I know this is a stupid question, but I can't find a reference, or the result stated in in full generality online. I was hoping somebody knew:

Let $X = \textrm{Spec }A$ a noetherian scheme, $Z\hookrightarrow Y \hookrightarrow X$ a sequence of closed immersions with $Z,Y$ corresponding to the ideals $I,J$ respectively. Then we have a canonical inclusion (closed immersion) of blowups $\tilde{Y} = \textrm{Bl}_Z Y \hookrightarrow \tilde{X} = \textrm{Bl}_Z X$.

The scheme $\tilde{X}$ has an affine open cover with $U(a) = \textrm{Spec } B_a$ and $B_a$ the degree zero piece of the localization of the Rees algebra at $a \in I$.

$\textbf{Question}$: What is the ideal defining $\tilde{Y}\vert_{U(a)}$ in $U(a)$.

$\textbf{Question}$: At the level of Rees algebras, does the canonical map $\tilde{Y} \hookrightarrow \tilde{X}$ correspond to the natural surjection of graded rings $$ A \oplus I\oplus I^2 \cdots \twoheadrightarrow A/J \oplus \bar{I} \oplus \bar{I}^2 \oplus \cdots $$ where $\bar{I}$ denotes the image of $I$ in $A/J$. Certainly this is "natural".


Let me fix some notation, let's set $\pi : \widetilde{X} \to X$ be the blowup and set $\bar{I}$ to be the ideal sheaf $(\pi^{-1} I) \cdot O_{\widetilde{X}}$ (note this is an invertible sheaf) and set $\bar{J} := (\pi^{-1} J) \cdot O_{\widetilde{X}}$ (this is probably not invertible). Finally, for clarity, let's set $B = [B_a]_0$, the degree zero piece of $B$ localized at $a$. Note there is a natural map $R \to B$ since $R$ maps to the degree zero piece of the Rees algebra.

In terms of your two questions:

Question 1

The ideal sheaf $\widetilde{J}$ defining the strict transform $\widetilde{Y}$ on $\widetilde{X}$ is defined as follows.
$$\widetilde{J} = \bigcup_{n = 1}^{\infty} (\bar{J} : \bar{I}^n) =: (\bar{J} : \bar{I}^{\infty})$$ where the colon is taken over $O_{\widetilde{X}}$ (and the infinite power is a formal notation). In particular, as you can see this is a pain to compute. In terms of local coordinates in the notation you wrote, this is just: $$ \bigcup_{n = 1}^{\infty} ((J \cdot B) :_{B} \langle a^n \rangle_{B}). $$ You can find more about this for example in papers on resolution of singularities, I think I first learned this in section 7 of this PAPER by Bravo, Encinas and Villamayor.


Let's do an example. Consider $X = \text{Spec } k[x,y]$ and let $Z = V(x,y)$ be the origin. Let's let $Y = V(x^3-y^4)$, some sort of particularly nasty cusp, so $J = (x^3-y^4)$.

There are two affine charts on the blowup. $B = k[x,y/x]$ and $B' = k[x/y,y]$. We first extend $J$ to these two charts. We get $$ J \cdot B = (x^3-y^4) \cdot B = (x^3 - (y/x)^4 x^4) \cdot B = = x^3(1 - (y/x)^4 x) \cdot B. $$ and $$ J \cdot B' = (x^3 - y^4) \cdot B' = ( (x/y)^3 y^3 - y^4 ) \cdot B' = y^3( (x/y)^3 - y) \cdot B' $$ The ideal sheaf $\bar{J}$ just corresponds to $J \cdot B$ and $J \cdot B'$. The ideal sheaf corresponding to the strict transform corresponds to $(1 - (y/x)^4 x) \cdot B$ and $(1 - (y/x)^4 x) \cdot B$. In other words, strip away the $x^3$ and $y^3$ (respectively) which simply vanish on the exceptional divisor.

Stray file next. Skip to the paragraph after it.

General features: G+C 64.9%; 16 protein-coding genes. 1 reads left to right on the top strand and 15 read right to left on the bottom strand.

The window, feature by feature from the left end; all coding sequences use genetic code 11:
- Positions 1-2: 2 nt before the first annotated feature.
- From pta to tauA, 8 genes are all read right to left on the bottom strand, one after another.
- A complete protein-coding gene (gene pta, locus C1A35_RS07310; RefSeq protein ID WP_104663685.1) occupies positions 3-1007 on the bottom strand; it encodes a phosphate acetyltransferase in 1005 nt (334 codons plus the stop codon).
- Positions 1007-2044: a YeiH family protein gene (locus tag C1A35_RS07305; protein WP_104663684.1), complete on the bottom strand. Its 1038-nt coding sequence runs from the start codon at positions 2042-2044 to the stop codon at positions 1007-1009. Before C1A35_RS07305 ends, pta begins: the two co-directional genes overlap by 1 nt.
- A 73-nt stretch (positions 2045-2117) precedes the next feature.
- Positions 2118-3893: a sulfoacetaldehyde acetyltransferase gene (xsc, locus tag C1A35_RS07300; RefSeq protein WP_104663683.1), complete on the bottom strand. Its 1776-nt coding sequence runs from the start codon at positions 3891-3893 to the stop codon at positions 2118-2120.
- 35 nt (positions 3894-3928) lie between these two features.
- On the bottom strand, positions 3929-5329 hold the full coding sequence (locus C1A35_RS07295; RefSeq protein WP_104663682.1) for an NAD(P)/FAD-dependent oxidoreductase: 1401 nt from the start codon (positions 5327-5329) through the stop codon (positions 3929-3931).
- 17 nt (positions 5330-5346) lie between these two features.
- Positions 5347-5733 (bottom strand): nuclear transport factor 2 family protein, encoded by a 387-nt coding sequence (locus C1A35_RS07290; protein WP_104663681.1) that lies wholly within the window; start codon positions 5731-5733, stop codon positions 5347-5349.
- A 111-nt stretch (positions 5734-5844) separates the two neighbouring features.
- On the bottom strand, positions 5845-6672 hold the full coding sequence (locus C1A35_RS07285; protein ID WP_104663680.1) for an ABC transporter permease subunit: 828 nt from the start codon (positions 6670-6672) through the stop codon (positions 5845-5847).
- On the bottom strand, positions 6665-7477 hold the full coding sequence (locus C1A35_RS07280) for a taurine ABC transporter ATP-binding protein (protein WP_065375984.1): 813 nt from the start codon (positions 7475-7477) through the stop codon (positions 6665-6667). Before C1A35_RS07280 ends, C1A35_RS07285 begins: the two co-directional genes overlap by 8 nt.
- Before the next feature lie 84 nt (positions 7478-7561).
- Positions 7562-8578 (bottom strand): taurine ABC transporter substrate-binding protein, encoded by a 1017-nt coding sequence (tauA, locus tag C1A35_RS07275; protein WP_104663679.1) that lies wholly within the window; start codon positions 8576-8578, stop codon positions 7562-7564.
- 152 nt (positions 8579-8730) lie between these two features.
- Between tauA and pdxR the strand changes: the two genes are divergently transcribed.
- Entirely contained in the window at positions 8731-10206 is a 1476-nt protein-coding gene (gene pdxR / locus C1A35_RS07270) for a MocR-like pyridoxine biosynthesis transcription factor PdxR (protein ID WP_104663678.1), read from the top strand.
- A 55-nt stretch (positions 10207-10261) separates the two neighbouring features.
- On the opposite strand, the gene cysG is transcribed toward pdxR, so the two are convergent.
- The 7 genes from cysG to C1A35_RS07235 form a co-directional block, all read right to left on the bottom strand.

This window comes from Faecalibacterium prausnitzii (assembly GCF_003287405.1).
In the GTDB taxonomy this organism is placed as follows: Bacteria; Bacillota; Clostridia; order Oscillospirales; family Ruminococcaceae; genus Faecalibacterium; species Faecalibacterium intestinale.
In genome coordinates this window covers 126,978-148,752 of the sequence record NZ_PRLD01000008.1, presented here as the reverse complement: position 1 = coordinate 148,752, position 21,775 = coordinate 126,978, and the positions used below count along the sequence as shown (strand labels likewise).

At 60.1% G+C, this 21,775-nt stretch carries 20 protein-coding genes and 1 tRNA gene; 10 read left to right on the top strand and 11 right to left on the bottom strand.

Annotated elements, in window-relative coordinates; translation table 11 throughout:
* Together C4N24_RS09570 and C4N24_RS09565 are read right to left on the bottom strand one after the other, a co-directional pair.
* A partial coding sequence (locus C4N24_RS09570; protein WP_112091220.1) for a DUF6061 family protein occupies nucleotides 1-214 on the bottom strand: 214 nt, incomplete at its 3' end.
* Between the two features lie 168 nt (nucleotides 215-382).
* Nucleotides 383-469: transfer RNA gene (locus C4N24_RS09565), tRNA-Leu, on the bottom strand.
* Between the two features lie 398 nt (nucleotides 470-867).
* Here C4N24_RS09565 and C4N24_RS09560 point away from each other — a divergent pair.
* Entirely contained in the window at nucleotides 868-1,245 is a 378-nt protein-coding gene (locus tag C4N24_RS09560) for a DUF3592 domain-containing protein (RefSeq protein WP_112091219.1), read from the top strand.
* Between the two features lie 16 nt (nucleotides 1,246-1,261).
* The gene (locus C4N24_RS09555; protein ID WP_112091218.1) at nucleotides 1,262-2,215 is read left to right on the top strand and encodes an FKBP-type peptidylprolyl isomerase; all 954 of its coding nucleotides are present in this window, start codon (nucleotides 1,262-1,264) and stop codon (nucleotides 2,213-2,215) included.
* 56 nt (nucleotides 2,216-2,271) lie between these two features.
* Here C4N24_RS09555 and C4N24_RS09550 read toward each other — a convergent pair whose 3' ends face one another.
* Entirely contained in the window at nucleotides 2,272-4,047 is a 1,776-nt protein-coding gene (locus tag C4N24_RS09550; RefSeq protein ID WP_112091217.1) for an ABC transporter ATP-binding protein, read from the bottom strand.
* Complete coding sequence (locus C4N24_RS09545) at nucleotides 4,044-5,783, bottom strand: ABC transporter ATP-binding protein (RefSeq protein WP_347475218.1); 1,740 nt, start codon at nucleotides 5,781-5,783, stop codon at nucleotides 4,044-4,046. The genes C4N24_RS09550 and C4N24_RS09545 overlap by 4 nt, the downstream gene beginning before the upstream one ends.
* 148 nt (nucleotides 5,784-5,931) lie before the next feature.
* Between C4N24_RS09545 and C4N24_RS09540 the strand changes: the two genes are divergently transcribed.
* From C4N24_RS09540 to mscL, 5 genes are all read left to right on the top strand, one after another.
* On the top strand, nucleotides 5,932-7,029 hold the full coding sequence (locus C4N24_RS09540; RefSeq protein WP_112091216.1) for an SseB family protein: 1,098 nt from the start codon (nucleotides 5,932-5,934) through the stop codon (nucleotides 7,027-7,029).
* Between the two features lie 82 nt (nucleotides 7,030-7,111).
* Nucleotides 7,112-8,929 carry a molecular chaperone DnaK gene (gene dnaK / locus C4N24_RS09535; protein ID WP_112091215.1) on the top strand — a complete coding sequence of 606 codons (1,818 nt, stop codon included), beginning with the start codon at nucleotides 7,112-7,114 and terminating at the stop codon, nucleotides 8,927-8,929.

Question 2

I believe this is right. Think about what the kernel of that map is on the $B_a$, certainly you have $J$, but you also have things that are knocked in there by powers of $a$ (due to the localization).

  • $\begingroup$ Hi Karl, Thanks for your answer! I'm having a little bit of difficulty understanding your $\tilde{J}$. It seems like your $J$ is the same as my $J$, and that $J\cdot B_a$ refers to the intersection with the degree zero part of the localization of the Rees algebra at $a$. I very recently found an article of Brian Conrad which says that this $J\cdot B_a$ is already the ideal of the strict transform. Did I understand your notation correctly? (The article is here: line 23, p5, math.stanford.edu/~conrad/papers/nagatafinal.pdf) $\endgroup$
    – 6672
    Nov 1 '12 at 14:54
  • $\begingroup$ For me, $\widetilde{J}$ is the ideal sheaf of the strict transform. $\bar{J}$ is definitely not the strict transform. Brian may be being a little loose with his usage of pull-back or his map might be a small map on $X$ or something (I didn't read the surrounding text). $\endgroup$ Nov 1 '12 at 15:14
  • $\begingroup$ I've changed notation a little. In particular, I'm not using $B_a$ for the degree zero part any more since that seems to be causing confusion. $\endgroup$ Nov 1 '12 at 15:26
  • $\begingroup$ Karl, I worked it out and the two statements (Brian's and yours) are in fact the same, and the difference is purely notational. However, the statement I made above is wrong, and is not what appears in Brian's article. To get a correct statement I should replace $J\cdot B_a$ with (in terms of your new notation) $J_a \cdot B$ where the intersection happens inside not $B_a$, but the localization $C$ of $B$ at $a \in A \subset B$ (so not just the degree $1$ a of the Rees alg) and $J_a$ denotes the extension of the ideal $J$ to $C$. If you would like to see it, I can include a careful proof below. $\endgroup$
    – 6672
    Nov 2 '12 at 23:55

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